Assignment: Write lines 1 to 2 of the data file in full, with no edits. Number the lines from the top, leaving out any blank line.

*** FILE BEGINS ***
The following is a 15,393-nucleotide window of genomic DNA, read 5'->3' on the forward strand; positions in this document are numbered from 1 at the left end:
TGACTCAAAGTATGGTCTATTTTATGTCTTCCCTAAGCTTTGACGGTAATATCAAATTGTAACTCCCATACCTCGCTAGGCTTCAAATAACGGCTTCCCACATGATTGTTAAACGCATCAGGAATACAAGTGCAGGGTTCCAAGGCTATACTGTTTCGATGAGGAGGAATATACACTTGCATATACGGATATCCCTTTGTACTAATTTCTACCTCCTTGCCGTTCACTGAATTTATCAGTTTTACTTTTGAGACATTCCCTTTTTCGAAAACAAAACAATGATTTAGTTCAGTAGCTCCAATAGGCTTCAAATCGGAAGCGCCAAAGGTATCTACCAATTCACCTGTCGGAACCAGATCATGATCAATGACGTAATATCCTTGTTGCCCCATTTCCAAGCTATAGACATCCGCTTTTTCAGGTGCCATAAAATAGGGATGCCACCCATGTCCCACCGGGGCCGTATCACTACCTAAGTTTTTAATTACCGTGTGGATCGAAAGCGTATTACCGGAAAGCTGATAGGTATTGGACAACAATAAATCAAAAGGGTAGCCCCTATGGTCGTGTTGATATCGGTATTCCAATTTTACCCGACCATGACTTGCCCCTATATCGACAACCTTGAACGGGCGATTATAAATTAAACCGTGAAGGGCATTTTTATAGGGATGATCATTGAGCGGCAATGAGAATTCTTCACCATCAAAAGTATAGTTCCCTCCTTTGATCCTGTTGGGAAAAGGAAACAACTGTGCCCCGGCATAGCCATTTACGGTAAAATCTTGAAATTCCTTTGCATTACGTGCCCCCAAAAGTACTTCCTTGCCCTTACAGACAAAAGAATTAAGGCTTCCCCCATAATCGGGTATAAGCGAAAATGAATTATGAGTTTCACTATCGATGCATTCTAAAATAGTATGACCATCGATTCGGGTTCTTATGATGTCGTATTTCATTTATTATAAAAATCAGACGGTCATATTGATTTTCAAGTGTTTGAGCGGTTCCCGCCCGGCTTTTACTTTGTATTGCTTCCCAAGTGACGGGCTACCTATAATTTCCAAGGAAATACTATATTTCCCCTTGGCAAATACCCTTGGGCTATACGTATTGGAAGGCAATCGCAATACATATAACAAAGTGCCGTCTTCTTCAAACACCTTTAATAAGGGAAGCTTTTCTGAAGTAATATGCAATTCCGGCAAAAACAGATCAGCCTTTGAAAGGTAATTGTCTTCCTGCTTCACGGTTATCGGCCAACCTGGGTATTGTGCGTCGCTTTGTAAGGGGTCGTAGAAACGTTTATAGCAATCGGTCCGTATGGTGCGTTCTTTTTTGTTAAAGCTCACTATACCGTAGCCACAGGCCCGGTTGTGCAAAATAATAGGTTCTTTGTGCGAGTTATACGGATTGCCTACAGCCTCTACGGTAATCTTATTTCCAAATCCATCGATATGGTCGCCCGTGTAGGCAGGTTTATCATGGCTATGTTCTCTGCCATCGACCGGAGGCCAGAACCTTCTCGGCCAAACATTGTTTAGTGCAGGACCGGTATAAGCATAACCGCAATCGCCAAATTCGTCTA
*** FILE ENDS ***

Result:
The following is a 15,393-nucleotide window of genomic DNA, read 5'->3' on the forward strand; positions in this document are numbered from 1 at the left end:
TGACTCAAAGTATGGTCTATTTTATGTCTTCCCTAAGCTTTGACGGTAATATCAAATTGTAACTCCCATACCTCGCTAGGCTTCAAATAACGGCTTCCCACATGATTGTTAAACGCATCAGGAATACAAGTGCAGGGTTCCAAGGCTATACTGTTTCGATGAGGAGGAATATACACTTGCATATACGGATATCCCTTTGTACTAATTTCTACCTCCTTGCCGTTCACTGAATTTATCAGTTTTACTTTTGAGACATTCCCTTTTTCGAAAACAAAACAATGATTTAGTTCAGTAGCTCCAATAGGCTTCAAATCGGAAGCGCCAAAGGTATCTACCAATTCACCTGTCGGAACCAGATCATGATCAATGACGTAATATCCTTGTTGCCCCATTTCCAAGCTATAGACATCCGCTTTTTCAGGTGCCATAAAATAGGGATGCCACCCATGTCCCACCGGGGCCGTATCACTACCTAAGTTTTTAATTACCGTGTGGATCGAAAGCGTATTACCGGAAAGCTGATAGGTATTGGACAACAATAAATCAAAAGGGTAGCCCCTATGGTCGTGTTGATATCGGTATTCCAATTTTACCCGACCATGACTTGCCCCTATATCGACAACCTTGAACGGGCGATTATAAATTAAACCGTGAAGGGCATTTTTATAGGGATGATCATTGAGCGGCAATGAGAATTCTTCACCATCAAAAGTATAGTTCCCTCCTTTGATCCTGTTGGGAAAAGGAAACAACTGTGCCCCGGCATAGCCATTTACGGTAAAATCTTGAAATTCCTTTGCATTACGTGCCCCCAAAAGTACTTCCTTGCCCTTACAGACAAAAGAATTAAGGCTTCCCCCATAATCGGGTATAAGCGAAAATGAATTATGAGTTTCACTATCGATGCATTCTAAAATAGTATGACCATCGATTCGGGTTCTTATGATGTCGTATTTCATTTATTATAAAAATCAGACGGTCATATTGATTTTCAAGTGTTTGAGCGGTTCCCGCCCGGCTTTTACTTTGTATTGCTTCCCAAGTGACGGGCTACCTATAATTTCCAAGGAAATACTATATTTCCCCTTGGCAAATACCCTTGGGCTATACGTATTGGAAGGCAATCGCAATACATATAACAAAGTGCCGTCTTCTTCAAACACCTTTAATAAGGGAAGCTTTTCTGAAGTAATATGCAATTCCGGCAAAAACAGATCAGCCTTTGAAAGGTAATTGTCTTCCTGCTTCACGGTTATCGGCCAACCTGGGTATTGTGCGTCGCTTTGTAAGGGGTCGTAGAAACGTTTATAGCAATCGGTCCGTATGGTGCGTTCTTTTTTGTTAAAGCTCACTATACCGTAGCCACAGGCCCGGTTGTGCAAAATAATAGGTTCTTTGTGCGAGTTATACGGATTGCCTACAGCCTCTACGGTAATCTTATTTCCAAATCCATCGATATGGTCGCCCGTGTAGGCAGGTTTATCATGGCTATGTTCTCTGCCATCGACCGGAGGCCAGAACCTTCTCGGCCAAACATTGTTTAGTGCAGGACCGGTATAAGCATAACCGCAATCGCCAAATTCGTCTA